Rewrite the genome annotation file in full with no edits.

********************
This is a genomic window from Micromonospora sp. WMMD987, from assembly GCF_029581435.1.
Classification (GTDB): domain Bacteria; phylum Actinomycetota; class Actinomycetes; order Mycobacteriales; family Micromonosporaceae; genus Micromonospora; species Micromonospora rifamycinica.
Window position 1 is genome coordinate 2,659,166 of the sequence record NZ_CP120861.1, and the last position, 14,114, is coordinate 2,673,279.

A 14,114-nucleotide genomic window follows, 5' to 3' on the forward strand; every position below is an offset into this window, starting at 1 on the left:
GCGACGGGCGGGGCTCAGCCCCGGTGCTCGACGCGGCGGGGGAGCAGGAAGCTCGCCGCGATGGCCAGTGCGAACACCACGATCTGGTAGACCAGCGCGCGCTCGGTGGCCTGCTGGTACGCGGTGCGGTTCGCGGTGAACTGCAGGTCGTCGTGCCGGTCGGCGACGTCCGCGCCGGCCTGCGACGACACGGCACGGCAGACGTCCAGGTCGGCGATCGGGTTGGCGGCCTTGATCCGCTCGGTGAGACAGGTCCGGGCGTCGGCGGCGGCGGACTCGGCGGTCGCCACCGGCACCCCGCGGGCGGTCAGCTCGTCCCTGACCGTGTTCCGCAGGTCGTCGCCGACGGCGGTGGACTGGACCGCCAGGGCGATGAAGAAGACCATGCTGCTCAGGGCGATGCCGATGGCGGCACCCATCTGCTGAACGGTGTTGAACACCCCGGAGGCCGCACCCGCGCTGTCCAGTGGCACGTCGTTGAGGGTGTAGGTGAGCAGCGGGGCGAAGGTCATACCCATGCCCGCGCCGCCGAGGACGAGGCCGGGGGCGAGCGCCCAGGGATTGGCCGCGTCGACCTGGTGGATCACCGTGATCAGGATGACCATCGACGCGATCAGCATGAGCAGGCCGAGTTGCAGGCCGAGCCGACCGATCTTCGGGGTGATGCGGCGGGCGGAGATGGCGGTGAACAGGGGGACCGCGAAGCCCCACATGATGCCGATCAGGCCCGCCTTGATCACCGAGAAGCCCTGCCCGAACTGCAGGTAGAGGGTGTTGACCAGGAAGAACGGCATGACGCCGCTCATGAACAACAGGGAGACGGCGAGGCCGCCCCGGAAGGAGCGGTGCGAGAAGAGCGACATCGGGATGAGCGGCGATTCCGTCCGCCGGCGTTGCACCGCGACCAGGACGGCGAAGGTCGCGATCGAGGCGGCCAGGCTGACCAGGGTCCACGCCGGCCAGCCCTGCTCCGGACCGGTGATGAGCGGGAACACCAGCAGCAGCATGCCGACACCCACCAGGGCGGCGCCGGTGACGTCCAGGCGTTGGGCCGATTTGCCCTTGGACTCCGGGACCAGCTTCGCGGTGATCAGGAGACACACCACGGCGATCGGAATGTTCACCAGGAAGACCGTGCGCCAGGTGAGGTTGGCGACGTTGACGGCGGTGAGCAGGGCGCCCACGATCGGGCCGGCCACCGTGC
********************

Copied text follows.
This is a genomic window from Micromonospora sp. WMMD987, from assembly GCF_029581435.1.
Classification (GTDB): domain Bacteria; phylum Actinomycetota; class Actinomycetes; order Mycobacteriales; family Micromonosporaceae; genus Micromonospora; species Micromonospora rifamycinica.
Window position 1 is genome coordinate 2,659,166 of the sequence record NZ_CP120861.1, and the last position, 14,114, is coordinate 2,673,279.

A 14,114-nucleotide genomic window follows, 5' to 3' on the forward strand; every position below is an offset into this window, starting at 1 on the left:
GCGACGGGCGGGGCTCAGCCCCGGTGCTCGACGCGGCGGGGGAGCAGGAAGCTCGCCGCGATGGCCAGTGCGAACACCACGATCTGGTAGACCAGCGCGCGCTCGGTGGCCTGCTGGTACGCGGTGCGGTTCGCGGTGAACTGCAGGTCGTCGTGCCGGTCGGCGACGTCCGCGCCGGCCTGCGACGACACGGCACGGCAGACGTCCAGGTCGGCGATCGGGTTGGCGGCCTTGATCCGCTCGGTGAGACAGGTCCGGGCGTCGGCGGCGGCGGACTCGGCGGTCGCCACCGGCACCCCGCGGGCGGTCAGCTCGTCCCTGACCGTGTTCCGCAGGTCGTCGCCGACGGCGGTGGACTGGACCGCCAGGGCGATGAAGAAGACCATGCTGCTCAGGGCGATGCCGATGGCGGCACCCATCTGCTGAACGGTGTTGAACACCCCGGAGGCCGCACCCGCGCTGTCCAGTGGCACGTCGTTGAGGGTGTAGGTGAGCAGCGGGGCGAAGGTCATACCCATGCCCGCGCCGCCGAGGACGAGGCCGGGGGCGAGCGCCCAGGGATTGGCCGCGTCGACCTGGTGGATCACCGTGATCAGGATGACCATCGACGCGATCAGCATGAGCAGGCCGAGTTGCAGGCCGAGCCGACCGATCTTCGGGGTGATGCGGCGGGCGGAGATGGCGGTGAACAGGGGGACCGCGAAGCCCCACATGATGCCGATCAGGCCCGCCTTGATCACCGAGAAGCCCTGCCCGAACTGCAGGTAGAGGGTGTTGACCAGGAAGAACGGCATGACGCCGCTCATGAACAACAGGGAGACGGCGAGGCCGCCCCGGAAGGAGCGGTGCGAGAAGAGCGACATCGGGATGAGCGGCGATTCCGTCCGCCGGCGTTGCACCGCGACCAGGACGGCGAAGGTCGCGATCGAGGCGGCCAGGCTGACCAGGGTCCACGCCGGCCAGCCCTGCTCCGGACCGGTGATGAGCGGGAACACCAGCAGCAGCATGCCGACACCCACCAGGGCGGCGCCGGTGACGTCCAGGCGTTGGGCCGATTTGCCCTTGGACTCCGGGACCAGCTTCGCGGTGATCAGGAGACACACCACGGCGATCGGAATGTTCACCAGGAAGACCGTGCGCCAGGTGAGGTTGGCGACGTTGACGGCGGTGAGCAGGGCGCCCACGATCGGGCCGGCCACCGTGC